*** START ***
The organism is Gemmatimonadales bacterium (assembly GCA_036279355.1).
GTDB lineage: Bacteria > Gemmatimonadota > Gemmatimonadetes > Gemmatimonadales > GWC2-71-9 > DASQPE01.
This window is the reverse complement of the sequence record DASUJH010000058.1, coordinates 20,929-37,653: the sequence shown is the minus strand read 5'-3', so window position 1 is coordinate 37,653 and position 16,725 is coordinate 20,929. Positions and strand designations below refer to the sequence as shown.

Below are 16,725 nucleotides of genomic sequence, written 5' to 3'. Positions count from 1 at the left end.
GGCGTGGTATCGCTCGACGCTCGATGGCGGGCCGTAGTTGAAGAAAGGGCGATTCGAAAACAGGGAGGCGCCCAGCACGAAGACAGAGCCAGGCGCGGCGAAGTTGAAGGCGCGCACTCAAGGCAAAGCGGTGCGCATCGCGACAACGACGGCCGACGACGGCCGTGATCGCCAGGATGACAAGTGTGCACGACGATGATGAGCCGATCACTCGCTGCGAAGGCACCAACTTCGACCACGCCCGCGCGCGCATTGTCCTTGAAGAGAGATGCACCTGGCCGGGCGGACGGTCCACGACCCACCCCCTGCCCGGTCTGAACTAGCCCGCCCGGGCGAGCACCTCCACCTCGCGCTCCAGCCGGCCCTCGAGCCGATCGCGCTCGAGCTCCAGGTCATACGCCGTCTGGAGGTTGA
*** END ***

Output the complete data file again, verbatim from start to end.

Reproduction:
The organism is Gemmatimonadales bacterium (assembly GCA_036279355.1).
GTDB lineage: Bacteria > Gemmatimonadota > Gemmatimonadetes > Gemmatimonadales > GWC2-71-9 > DASQPE01.
This window is the reverse complement of the sequence record DASUJH010000058.1, coordinates 20,929-37,653: the sequence shown is the minus strand read 5'-3', so window position 1 is coordinate 37,653 and position 16,725 is coordinate 20,929. Positions and strand designations below refer to the sequence as shown.

Below are 16,725 nucleotides of genomic sequence, written 5' to 3'. Positions count from 1 at the left end.
GGCGTGGTATCGCTCGACGCTCGATGGCGGGCCGTAGTTGAAGAAAGGGCGATTCGAAAACAGGGAGGCGCCCAGCACGAAGACAGAGCCAGGCGCGGCGAAGTTGAAGGCGCGCACTCAAGGCAAAGCGGTGCGCATCGCGACAACGACGGCCGACGACGGCCGTGATCGCCAGGATGACAAGTGTGCACGACGATGATGAGCCGATCACTCGCTGCGAAGGCACCAACTTCGACCACGCCCGCGCGCGCATTGTCCTTGAAGAGAGATGCACCTGGCCGGGCGGACGGTCCACGACCCACCCCCTGCCCGGTCTGAACTAGCCCGCCCGGGCGAGCACCTCCACCTCGCGCTCCAGCCGGCCCTCGAGCCGATCGCGCTCGAGCTCCAGGTCATACGCCGTCTGGAGGTTGA